Avoiding Mosquitoes while Protecting the Honey Bees

Summer is here and the mosquitoes have likely been bothering you for weeks already! Many people spray pesticides or hire someone to spray pesticides around their home to prevent mosquitoes from becoming a terrible nuisance — but these pesticides are harmful to our pollinator friends as well!

We’ve done the legwork of finding what we think to be the best resource on the matter, and boy did we strike gold. Shoutout to Arlington, VA, because their Master Naturalists have an outstanding page with an incredible wealth of information. Arlington Regional Master Naturalists

1. Eliminate potential mosquito-breeding grounds. Mosquitoes can breed in any water that stagnates for just 2 or 3 days. Actions to remove potential mosquito habitat include:  

  • Unclogging gutters
  • Covering, turning over, or moving indoors any equipment, containers, or toys that might collect water
  • Straightening sagging tarps or other covers
  • Filling in areas under outdoor faucets or air conditioning drains
  • Repairing damaged screens on rain barrels
  • Removing English Ivy (The dense nature of ivy allows it to hold in pooled water where mosquitoes can breed, provides a humid area that mosquitoes like, and protects mosquitoes from pesticide sprays.)

2. For areas of uncovered water, like ponds or bird baths, consider these approaches: 

  • Changing the water regularly
  • Using Mosquito Dunks ® (deadly to mosquito, blackfly, and fungus gnat larvae, but harmless to other living things), or
  • Keeping the water moving (e.g., with a fountain)honey bee

3. Treat mosquitoes like foes, but treat bees and other beneficial insects like the friends they are! The pesticides used to kill mosquitoes also kill other invertebrates, including pollinators and other insects—insects on which birds feed and insects that eat mosquitoes. Mosquito-spraying companies typically use pesticides of a group of chemicals called pyrethroids, many of which are highly toxic to honeybees, fish, and small aquatic organisms.

4. If you spray pesticides or hire a company that provides such services, please consider taking the following precautions and/or asking the pesticide spraying company to do the same:  

  • Spray only in the early morning or early evening. Most pollinators are not out and about during these time periods.
  • Do not spray flowering plants. (One company that provides pesticide spraying services says that before spraying flowers they “shoo” away bees with bursts of air. It is doubtful that this truly protects bees, as the majority of native bees are less than ¼” long and therefore difficult to spot. Moreover, bees will return immediately to those flowers, either into the path of the spray or to the flowers, where there may be pesticide residue.)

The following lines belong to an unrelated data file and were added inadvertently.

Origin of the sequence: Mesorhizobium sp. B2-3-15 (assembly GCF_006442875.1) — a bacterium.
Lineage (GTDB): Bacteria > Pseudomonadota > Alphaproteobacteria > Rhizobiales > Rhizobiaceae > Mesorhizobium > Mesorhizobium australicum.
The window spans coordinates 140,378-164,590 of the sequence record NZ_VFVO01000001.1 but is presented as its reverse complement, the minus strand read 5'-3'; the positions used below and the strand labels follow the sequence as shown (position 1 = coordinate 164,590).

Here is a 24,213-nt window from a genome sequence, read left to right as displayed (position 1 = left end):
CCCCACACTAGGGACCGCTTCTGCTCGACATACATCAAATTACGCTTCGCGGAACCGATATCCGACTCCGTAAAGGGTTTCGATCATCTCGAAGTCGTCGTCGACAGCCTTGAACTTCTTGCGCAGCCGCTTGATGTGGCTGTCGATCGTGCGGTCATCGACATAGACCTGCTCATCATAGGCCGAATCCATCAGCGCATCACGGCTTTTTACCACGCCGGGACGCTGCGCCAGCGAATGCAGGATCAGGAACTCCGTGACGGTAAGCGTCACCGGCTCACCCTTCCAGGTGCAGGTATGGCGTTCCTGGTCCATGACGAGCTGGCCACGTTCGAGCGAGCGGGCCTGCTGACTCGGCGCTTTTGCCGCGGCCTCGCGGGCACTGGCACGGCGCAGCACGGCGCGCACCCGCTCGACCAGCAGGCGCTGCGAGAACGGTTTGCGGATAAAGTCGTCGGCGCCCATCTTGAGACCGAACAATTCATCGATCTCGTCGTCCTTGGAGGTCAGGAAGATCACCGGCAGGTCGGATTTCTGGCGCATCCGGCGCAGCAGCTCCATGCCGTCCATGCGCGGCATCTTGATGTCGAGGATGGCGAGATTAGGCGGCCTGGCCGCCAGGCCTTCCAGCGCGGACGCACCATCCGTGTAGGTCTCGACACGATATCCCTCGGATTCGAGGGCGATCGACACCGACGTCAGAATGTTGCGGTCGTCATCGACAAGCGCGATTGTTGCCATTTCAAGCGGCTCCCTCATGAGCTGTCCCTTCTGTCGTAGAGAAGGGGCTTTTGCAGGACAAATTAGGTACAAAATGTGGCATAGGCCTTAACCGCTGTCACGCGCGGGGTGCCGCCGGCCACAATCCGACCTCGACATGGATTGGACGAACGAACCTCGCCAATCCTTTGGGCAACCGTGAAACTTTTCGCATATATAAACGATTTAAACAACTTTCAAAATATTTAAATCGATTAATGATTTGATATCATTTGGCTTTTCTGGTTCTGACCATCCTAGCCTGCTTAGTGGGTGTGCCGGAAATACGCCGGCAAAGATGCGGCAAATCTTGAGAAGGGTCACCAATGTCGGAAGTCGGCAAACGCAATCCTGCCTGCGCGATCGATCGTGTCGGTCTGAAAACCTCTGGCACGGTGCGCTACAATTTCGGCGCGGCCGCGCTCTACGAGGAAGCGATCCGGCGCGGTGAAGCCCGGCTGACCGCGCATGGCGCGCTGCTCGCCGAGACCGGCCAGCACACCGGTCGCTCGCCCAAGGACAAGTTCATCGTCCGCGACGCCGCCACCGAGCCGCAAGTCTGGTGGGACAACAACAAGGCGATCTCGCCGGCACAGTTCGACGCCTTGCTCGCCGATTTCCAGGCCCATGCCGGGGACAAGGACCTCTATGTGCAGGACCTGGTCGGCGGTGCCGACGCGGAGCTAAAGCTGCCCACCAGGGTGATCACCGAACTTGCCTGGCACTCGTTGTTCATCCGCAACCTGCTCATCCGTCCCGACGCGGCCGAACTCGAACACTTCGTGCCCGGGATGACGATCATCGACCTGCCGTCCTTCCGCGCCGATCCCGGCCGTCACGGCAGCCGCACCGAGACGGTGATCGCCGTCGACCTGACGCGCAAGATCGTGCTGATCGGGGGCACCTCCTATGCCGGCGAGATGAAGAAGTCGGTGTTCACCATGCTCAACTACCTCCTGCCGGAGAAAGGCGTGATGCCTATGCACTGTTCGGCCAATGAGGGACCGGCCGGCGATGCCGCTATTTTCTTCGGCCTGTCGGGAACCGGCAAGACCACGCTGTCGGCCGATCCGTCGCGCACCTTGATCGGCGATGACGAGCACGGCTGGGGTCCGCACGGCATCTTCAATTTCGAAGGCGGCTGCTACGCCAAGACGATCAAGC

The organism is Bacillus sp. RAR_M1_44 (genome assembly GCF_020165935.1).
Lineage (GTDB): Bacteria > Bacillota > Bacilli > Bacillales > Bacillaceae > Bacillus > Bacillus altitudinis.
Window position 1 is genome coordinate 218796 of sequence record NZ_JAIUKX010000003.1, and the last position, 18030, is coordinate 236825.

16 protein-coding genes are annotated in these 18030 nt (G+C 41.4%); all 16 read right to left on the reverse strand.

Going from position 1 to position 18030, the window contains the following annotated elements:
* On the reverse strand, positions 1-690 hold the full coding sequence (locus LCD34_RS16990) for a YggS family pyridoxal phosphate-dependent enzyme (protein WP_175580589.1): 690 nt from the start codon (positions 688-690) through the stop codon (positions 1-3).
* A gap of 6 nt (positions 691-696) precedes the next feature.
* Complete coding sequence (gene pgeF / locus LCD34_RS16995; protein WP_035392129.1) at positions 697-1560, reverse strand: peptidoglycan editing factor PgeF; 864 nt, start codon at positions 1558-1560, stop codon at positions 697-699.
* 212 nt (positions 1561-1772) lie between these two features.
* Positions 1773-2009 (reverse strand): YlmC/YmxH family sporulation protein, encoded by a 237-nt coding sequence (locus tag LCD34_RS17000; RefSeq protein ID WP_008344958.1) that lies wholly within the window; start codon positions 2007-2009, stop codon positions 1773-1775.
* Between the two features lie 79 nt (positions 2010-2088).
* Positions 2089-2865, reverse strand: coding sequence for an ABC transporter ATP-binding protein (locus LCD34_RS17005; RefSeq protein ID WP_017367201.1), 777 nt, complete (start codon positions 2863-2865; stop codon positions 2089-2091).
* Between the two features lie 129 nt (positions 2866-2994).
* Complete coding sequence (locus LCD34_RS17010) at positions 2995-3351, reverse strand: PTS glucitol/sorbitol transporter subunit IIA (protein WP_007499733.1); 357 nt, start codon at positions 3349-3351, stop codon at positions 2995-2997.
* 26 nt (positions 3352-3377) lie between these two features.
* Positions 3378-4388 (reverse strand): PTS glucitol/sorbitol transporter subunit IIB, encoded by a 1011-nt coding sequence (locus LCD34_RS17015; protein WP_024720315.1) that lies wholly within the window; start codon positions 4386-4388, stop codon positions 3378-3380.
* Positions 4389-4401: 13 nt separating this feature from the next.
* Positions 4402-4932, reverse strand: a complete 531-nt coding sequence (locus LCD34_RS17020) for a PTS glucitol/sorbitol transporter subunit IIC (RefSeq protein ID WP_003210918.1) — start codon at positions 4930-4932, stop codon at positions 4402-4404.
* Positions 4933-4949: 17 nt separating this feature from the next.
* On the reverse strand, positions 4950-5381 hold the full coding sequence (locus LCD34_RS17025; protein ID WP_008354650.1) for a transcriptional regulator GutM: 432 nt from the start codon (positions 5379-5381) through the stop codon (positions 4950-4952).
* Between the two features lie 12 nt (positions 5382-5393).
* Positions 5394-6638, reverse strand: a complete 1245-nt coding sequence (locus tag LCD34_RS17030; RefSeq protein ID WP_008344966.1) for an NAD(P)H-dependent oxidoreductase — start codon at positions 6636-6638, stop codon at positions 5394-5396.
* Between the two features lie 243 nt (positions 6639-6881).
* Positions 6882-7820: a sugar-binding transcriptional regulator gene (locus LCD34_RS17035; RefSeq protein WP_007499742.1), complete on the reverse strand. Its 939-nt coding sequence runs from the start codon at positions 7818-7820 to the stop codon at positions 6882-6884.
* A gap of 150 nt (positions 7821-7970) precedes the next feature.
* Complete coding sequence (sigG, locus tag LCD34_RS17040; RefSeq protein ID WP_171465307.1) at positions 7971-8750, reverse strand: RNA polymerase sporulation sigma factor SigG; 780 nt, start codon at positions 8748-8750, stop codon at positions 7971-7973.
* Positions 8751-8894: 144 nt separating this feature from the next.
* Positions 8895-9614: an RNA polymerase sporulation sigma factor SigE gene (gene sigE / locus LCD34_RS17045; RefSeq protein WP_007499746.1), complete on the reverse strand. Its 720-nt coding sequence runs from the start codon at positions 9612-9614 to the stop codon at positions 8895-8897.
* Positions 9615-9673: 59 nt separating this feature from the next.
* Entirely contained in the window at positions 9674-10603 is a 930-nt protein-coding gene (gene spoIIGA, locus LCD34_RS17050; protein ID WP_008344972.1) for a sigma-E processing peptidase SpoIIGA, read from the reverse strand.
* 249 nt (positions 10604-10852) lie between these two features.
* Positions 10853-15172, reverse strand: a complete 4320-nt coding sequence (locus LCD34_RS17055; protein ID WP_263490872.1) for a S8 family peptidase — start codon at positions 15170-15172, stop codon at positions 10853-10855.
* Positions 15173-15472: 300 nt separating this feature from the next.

• Make sure that no spray enters your neighbors’ yards, and notify your neighbors before you spray so that they can take any desired or necessary precautions to protect any bees or other insects that they have in their yards.
  • Consider using nontoxic repellents in lieu of the toxic pesticides. Some mosquito-spraying companies offer such alternatives.Many mosquito insecticides are harmful to bees, too.

5. If you use sprays, do so only when needed, and not on a preemptive basis. (Spraying on a predetermined schedule can waste pesticide product, and therefore money, and may also contribute to the development of pesticide-resistant mosquitoes.)

By taking these steps, we can work together as a community to fight this annoying pest while protecting our other precious environmental resources.

Some useful websites:

Centers for Disease Control and Prevention: http://www.cdc.gov/westnile/prevention/and http://www.cdc.gov/features/stopmosquitoes/

Environmental Protection Agency—Mosquito Control: http://www.epa.gov/mosquitocontrol

Virginia Cooperative Extension Service: http://offices.ext.vt.edu/chesterfield/programs/anr/Wildlife/Fight_the_Bite.pdf

Maryland Department of Agriculture: http://mda.maryland.gov/plants-pests/Pages/avoid_asian_tiger_mosquitoes.aspx

Backyard Mosquito Management—Beyond Pesticides: http://www.beyondpesticides.org/assets/media/documents/mosquito/documents/backyard_mosquito_management.pdf

Honeybee Love: Keeping Honeybees Safe While Using Pesticides:

http://northcoastgardening.com/2010/05/honeybee-safe-pesticides/

Mosquito Dunks ® Fact Sheet: http://www.planetnatural.com/wp-content/uploads/2013/04/mosquito-dunks-faq.pdf

 

Pin It on Pinterest

Share This